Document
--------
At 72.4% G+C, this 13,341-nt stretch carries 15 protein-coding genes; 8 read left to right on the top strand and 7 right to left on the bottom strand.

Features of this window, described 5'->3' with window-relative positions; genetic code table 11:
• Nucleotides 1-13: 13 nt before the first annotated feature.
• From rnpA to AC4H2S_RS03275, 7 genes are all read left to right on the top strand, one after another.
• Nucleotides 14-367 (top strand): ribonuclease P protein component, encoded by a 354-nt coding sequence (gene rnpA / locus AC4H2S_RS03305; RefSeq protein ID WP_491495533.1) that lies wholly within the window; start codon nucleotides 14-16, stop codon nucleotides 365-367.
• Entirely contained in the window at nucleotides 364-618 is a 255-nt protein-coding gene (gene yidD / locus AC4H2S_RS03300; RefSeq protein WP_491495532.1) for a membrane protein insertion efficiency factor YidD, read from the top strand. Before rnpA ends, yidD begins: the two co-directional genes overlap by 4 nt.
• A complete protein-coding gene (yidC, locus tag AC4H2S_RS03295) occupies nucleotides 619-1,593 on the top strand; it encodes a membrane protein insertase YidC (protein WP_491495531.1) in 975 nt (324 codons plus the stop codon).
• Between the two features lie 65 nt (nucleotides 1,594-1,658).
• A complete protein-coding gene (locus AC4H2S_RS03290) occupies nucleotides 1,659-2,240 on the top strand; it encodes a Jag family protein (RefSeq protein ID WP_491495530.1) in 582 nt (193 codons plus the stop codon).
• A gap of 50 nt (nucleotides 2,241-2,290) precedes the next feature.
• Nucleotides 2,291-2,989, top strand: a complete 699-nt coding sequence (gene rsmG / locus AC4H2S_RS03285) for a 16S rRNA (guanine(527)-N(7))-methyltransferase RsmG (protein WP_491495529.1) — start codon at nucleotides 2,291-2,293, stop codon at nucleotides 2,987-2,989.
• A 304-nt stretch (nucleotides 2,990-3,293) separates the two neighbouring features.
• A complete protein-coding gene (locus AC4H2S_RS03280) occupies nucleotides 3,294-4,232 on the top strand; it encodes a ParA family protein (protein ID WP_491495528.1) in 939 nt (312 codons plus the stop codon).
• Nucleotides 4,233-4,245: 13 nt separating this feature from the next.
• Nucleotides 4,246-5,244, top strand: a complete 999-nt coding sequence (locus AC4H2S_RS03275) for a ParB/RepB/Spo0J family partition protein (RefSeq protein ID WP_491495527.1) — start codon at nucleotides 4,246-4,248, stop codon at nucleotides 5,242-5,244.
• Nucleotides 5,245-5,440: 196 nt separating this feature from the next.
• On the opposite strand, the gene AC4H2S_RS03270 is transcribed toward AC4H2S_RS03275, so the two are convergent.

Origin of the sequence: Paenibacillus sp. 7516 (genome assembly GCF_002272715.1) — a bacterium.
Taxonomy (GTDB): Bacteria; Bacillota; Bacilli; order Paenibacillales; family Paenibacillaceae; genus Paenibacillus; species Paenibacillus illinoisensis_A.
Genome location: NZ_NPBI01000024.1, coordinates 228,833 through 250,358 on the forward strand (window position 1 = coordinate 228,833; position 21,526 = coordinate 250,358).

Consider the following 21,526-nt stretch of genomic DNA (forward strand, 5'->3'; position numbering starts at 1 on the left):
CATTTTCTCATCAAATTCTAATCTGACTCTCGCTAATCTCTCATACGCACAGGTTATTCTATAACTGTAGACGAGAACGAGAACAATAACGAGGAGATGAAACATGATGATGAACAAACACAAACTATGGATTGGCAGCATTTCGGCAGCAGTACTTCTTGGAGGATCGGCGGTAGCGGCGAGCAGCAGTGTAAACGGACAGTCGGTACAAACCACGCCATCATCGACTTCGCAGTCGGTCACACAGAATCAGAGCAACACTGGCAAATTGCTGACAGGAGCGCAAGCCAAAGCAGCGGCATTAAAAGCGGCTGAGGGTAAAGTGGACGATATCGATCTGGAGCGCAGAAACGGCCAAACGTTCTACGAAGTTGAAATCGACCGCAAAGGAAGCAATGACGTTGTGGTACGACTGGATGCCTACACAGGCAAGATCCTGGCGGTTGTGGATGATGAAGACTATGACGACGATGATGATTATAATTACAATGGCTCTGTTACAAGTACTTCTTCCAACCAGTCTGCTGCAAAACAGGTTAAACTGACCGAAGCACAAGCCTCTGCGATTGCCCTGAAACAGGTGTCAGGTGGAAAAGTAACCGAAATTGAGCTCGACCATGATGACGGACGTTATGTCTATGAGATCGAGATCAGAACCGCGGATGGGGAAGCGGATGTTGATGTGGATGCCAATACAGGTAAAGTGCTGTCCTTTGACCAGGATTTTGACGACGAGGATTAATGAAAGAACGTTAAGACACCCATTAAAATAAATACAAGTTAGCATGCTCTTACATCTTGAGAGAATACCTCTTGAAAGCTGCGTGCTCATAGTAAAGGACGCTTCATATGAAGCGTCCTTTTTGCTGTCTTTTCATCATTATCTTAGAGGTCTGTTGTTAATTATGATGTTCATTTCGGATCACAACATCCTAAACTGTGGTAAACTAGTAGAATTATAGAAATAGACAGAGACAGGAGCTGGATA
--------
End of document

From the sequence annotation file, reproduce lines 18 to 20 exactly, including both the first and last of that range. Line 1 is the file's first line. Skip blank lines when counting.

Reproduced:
Origin of the sequence: Paenibacillus sp. 7516 (genome assembly GCF_002272715.1) — a bacterium.
Taxonomy (GTDB): Bacteria; Bacillota; Bacilli; order Paenibacillales; family Paenibacillaceae; genus Paenibacillus; species Paenibacillus illinoisensis_A.
Genome location: NZ_NPBI01000024.1, coordinates 228,833 through 250,358 on the forward strand (window position 1 = coordinate 228,833; position 21,526 = coordinate 250,358).